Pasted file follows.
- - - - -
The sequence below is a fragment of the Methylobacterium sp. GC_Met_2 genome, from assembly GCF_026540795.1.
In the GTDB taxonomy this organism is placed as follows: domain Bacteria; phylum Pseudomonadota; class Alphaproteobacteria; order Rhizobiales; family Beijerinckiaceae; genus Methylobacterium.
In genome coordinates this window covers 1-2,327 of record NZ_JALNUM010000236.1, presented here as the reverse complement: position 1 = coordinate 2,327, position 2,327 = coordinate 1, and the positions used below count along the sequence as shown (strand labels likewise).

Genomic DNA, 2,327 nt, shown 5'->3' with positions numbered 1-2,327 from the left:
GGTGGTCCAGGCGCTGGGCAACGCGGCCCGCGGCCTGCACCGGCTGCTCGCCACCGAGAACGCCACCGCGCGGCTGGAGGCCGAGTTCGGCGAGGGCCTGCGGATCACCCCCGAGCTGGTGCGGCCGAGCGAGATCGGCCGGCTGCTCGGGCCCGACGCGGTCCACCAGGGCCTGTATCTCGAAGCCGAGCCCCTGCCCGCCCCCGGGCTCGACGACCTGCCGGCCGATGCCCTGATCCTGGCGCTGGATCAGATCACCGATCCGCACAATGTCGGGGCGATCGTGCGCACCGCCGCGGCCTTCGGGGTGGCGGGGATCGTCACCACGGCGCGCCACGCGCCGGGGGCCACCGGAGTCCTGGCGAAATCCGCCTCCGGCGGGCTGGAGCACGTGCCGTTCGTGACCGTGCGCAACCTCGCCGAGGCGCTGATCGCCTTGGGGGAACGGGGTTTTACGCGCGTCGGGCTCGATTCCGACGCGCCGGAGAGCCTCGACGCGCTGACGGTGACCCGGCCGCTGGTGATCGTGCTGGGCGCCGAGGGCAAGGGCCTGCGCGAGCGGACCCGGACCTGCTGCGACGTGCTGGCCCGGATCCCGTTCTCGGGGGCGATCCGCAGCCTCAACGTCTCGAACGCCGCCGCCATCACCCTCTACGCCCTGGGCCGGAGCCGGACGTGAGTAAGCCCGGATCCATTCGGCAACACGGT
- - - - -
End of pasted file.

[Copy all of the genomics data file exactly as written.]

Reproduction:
The sequence below is a fragment of the Methylobacterium sp. GC_Met_2 genome, from assembly GCF_026540795.1.
In the GTDB taxonomy this organism is placed as follows: domain Bacteria; phylum Pseudomonadota; class Alphaproteobacteria; order Rhizobiales; family Beijerinckiaceae; genus Methylobacterium.
In genome coordinates this window covers 1-2,327 of record NZ_JALNUM010000236.1, presented here as the reverse complement: position 1 = coordinate 2,327, position 2,327 = coordinate 1, and the positions used below count along the sequence as shown (strand labels likewise).

Genomic DNA, 2,327 nt, shown 5'->3' with positions numbered 1-2,327 from the left:
GGTGGTCCAGGCGCTGGGCAACGCGGCCCGCGGCCTGCACCGGCTGCTCGCCACCGAGAACGCCACCGCGCGGCTGGAGGCCGAGTTCGGCGAGGGCCTGCGGATCACCCCCGAGCTGGTGCGGCCGAGCGAGATCGGCCGGCTGCTCGGGCCCGACGCGGTCCACCAGGGCCTGTATCTCGAAGCCGAGCCCCTGCCCGCCCCCGGGCTCGACGACCTGCCGGCCGATGCCCTGATCCTGGCGCTGGATCAGATCACCGATCCGCACAATGTCGGGGCGATCGTGCGCACCGCCGCGGCCTTCGGGGTGGCGGGGATCGTCACCACGGCGCGCCACGCGCCGGGGGCCACCGGAGTCCTGGCGAAATCCGCCTCCGGCGGGCTGGAGCACGTGCCGTTCGTGACCGTGCGCAACCTCGCCGAGGCGCTGATCGCCTTGGGGGAACGGGGTTTTACGCGCGTCGGGCTCGATTCCGACGCGCCGGAGAGCCTCGACGCGCTGACGGTGACCCGGCCGCTGGTGATCGTGCTGGGCGCCGAGGGCAAGGGCCTGCGCGAGCGGACCCGGACCTGCTGCGACGTGCTGGCCCGGATCCCGTTCTCGGGGGCGATCCGCAGCCTCAACGTCTCGAACGCCGCCGCCATCACCCTCTACGCCCTGGGCCGGAGCCGGACGTGAGTAAGCCCGGATCCATTCGGCAACACGGT